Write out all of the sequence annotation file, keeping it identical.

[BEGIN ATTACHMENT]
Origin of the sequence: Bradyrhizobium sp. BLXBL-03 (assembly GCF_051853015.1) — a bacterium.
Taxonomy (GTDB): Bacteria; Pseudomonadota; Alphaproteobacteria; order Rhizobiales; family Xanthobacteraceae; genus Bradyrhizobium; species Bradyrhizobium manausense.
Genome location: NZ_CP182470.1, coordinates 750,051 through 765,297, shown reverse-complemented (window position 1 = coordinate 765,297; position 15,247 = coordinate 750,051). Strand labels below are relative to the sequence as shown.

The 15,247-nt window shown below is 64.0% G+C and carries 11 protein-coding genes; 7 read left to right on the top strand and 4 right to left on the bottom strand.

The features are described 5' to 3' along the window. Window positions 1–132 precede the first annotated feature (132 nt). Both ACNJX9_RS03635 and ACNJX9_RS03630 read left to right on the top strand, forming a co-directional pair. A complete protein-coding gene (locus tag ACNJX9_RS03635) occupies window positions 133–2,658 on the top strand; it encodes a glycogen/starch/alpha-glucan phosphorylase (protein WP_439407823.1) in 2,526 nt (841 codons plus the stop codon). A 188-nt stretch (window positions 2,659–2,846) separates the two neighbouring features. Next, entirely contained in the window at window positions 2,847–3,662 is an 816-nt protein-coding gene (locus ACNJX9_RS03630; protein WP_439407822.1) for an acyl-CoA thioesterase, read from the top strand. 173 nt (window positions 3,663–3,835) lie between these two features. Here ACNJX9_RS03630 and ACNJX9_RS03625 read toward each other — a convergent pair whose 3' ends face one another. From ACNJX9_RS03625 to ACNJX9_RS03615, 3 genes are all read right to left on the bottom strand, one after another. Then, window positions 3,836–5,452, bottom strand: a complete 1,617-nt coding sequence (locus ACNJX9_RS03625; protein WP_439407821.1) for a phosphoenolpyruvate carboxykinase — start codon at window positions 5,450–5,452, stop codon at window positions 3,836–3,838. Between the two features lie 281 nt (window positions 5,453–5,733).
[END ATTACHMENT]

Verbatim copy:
Origin of the sequence: Bradyrhizobium sp. BLXBL-03 (assembly GCF_051853015.1) — a bacterium.
Taxonomy (GTDB): Bacteria; Pseudomonadota; Alphaproteobacteria; order Rhizobiales; family Xanthobacteraceae; genus Bradyrhizobium; species Bradyrhizobium manausense.
Genome location: NZ_CP182470.1, coordinates 750,051 through 765,297, shown reverse-complemented (window position 1 = coordinate 765,297; position 15,247 = coordinate 750,051). Strand labels below are relative to the sequence as shown.

The 15,247-nt window shown below is 64.0% G+C and carries 11 protein-coding genes; 7 read left to right on the top strand and 4 right to left on the bottom strand.

The features are described 5' to 3' along the window. Window positions 1–132 precede the first annotated feature (132 nt). Both ACNJX9_RS03635 and ACNJX9_RS03630 read left to right on the top strand, forming a co-directional pair. A complete protein-coding gene (locus tag ACNJX9_RS03635) occupies window positions 133–2,658 on the top strand; it encodes a glycogen/starch/alpha-glucan phosphorylase (protein WP_439407823.1) in 2,526 nt (841 codons plus the stop codon). A 188-nt stretch (window positions 2,659–2,846) separates the two neighbouring features. Next, entirely contained in the window at window positions 2,847–3,662 is an 816-nt protein-coding gene (locus ACNJX9_RS03630; protein WP_439407822.1) for an acyl-CoA thioesterase, read from the top strand. 173 nt (window positions 3,663–3,835) lie between these two features. Here ACNJX9_RS03630 and ACNJX9_RS03625 read toward each other — a convergent pair whose 3' ends face one another. From ACNJX9_RS03625 to ACNJX9_RS03615, 3 genes are all read right to left on the bottom strand, one after another. Then, window positions 3,836–5,452, bottom strand: a complete 1,617-nt coding sequence (locus ACNJX9_RS03625; protein WP_439407821.1) for a phosphoenolpyruvate carboxykinase — start codon at window positions 5,450–5,452, stop codon at window positions 3,836–3,838. Between the two features lie 281 nt (window positions 5,453–5,733).